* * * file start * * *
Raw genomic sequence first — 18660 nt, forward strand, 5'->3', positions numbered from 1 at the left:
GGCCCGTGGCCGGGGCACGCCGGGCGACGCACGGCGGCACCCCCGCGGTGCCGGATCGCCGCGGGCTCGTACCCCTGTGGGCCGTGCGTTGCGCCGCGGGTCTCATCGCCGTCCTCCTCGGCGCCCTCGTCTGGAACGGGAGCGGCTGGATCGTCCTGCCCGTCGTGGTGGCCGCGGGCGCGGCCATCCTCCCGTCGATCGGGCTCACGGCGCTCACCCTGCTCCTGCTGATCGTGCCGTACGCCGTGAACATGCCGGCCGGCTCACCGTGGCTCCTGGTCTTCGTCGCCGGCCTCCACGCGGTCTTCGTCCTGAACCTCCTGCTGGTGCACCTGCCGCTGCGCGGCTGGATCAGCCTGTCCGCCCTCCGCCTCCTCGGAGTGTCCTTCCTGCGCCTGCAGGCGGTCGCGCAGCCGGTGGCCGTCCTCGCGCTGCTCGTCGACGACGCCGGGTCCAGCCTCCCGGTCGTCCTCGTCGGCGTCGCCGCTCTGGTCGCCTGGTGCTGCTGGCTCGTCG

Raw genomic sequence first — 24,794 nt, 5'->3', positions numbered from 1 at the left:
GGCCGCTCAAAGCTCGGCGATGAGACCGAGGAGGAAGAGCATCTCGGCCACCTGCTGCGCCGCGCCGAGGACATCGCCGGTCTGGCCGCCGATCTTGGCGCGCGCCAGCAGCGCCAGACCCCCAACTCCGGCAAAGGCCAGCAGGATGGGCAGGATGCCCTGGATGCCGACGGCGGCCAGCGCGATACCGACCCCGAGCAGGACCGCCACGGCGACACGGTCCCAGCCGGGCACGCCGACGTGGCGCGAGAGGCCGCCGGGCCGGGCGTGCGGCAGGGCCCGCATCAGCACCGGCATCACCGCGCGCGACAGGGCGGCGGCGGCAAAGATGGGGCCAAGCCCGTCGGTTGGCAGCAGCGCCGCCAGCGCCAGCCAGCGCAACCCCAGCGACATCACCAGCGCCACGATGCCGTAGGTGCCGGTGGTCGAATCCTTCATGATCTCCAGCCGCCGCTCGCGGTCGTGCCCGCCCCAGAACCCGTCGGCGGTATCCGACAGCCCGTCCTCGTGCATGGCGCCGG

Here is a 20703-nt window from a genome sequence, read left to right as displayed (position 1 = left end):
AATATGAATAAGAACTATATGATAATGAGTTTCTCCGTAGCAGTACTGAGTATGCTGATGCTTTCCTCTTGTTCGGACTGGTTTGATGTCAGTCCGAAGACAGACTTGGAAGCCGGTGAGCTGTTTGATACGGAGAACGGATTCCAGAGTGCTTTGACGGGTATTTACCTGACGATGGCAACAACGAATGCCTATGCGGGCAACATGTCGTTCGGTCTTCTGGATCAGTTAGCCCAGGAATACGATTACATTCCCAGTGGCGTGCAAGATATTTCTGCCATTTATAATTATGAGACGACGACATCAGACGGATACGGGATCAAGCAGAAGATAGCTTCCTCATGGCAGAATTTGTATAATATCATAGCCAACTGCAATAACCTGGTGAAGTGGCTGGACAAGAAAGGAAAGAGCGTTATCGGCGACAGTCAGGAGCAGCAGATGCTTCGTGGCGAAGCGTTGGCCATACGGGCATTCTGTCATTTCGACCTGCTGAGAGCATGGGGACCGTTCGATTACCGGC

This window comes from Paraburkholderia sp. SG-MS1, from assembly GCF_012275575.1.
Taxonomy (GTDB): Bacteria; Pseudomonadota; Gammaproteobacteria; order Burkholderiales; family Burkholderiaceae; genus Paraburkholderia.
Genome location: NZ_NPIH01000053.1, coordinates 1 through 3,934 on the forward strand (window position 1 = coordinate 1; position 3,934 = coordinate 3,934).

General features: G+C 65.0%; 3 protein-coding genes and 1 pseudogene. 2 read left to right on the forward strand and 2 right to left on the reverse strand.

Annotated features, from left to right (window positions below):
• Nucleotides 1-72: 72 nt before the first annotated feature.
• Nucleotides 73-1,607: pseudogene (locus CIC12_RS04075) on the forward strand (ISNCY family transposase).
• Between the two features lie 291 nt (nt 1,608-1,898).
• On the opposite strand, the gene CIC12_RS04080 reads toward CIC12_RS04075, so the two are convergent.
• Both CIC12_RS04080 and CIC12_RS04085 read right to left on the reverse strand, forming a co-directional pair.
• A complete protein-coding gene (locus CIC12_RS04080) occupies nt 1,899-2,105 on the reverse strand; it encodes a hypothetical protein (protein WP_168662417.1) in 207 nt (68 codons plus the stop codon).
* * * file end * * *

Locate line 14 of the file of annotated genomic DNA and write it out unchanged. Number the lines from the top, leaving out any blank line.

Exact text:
• Between the two features lie 291 nt (nt 1,608-1,898).